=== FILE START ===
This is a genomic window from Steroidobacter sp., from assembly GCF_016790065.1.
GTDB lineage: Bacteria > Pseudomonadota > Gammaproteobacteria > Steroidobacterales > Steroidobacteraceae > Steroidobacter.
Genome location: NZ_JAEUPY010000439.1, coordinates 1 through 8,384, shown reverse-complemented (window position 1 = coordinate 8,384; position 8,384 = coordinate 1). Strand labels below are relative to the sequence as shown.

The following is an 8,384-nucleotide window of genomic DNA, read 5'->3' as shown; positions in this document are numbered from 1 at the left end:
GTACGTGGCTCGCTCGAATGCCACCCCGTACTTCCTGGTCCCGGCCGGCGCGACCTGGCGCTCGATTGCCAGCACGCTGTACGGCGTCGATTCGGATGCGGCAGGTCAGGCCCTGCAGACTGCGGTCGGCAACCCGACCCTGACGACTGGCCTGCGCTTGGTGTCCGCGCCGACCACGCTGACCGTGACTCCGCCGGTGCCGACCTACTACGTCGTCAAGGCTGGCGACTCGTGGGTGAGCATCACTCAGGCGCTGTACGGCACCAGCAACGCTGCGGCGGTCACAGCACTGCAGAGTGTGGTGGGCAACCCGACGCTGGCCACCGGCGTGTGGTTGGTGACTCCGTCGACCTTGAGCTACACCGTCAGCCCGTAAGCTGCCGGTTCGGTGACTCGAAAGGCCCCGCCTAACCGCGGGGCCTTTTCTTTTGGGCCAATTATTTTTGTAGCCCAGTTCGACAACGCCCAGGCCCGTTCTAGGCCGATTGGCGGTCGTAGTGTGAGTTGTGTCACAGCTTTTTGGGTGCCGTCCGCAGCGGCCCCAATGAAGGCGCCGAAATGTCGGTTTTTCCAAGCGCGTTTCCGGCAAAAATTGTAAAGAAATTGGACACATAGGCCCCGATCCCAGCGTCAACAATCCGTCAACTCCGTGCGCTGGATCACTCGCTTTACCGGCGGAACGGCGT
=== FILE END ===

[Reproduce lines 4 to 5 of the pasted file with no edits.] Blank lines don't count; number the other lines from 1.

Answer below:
The following is an 8,384-nucleotide window of genomic DNA, read 5'->3' as shown; positions in this document are numbered from 1 at the left end:
GTACGTGGCTCGCTCGAATGCCACCCCGTACTTCCTGGTCCCGGCCGGCGCGACCTGGCGCTCGATTGCCAGCACGCTGTACGGCGTCGATTCGGATGCGGCAGGTCAGGCCCTGCAGACTGCGGTCGGCAACCCGACCCTGACGACTGGCCTGCGCTTGGTGTCCGCGCCGACCACGCTGACCGTGACTCCGCCGGTGCCGACCTACTACGTCGTCAAGGCTGGCGACTCGTGGGTGAGCATCACTCAGGCGCTGTACGGCACCAGCAACGCTGCGGCGGTCACAGCACTGCAGAGTGTGGTGGGCAACCCGACGCTGGCCACCGGCGTGTGGTTGGTGACTCCGTCGACCTTGAGCTACACCGTCAGCCCGTAAGCTGCCGGTTCGGTGACTCGAAAGGCCCCGCCTAACCGCGGGGCCTTTTCTTTTGGGCCAATTATTTTTGTAGCCCAGTTCGACAACGCCCAGGCCCGTTCTAGGCCGATTGGCGGTCGTAGTGTGAGTTGTGTCACAGCTTTTTGGGTGCCGTCCGCAGCGGCCCCAATGAAGGCGCCGAAATGTCGGTTTTTCCAAGCGCGTTTCCGGCAAAAATTGTAAAGAAATTGGACACATAGGCCCCGATCCCAGCGTCAACAATCCGTCAACTCCGTGCGCTGGATCACTCGCTTTACCGGCGGAACGGCGT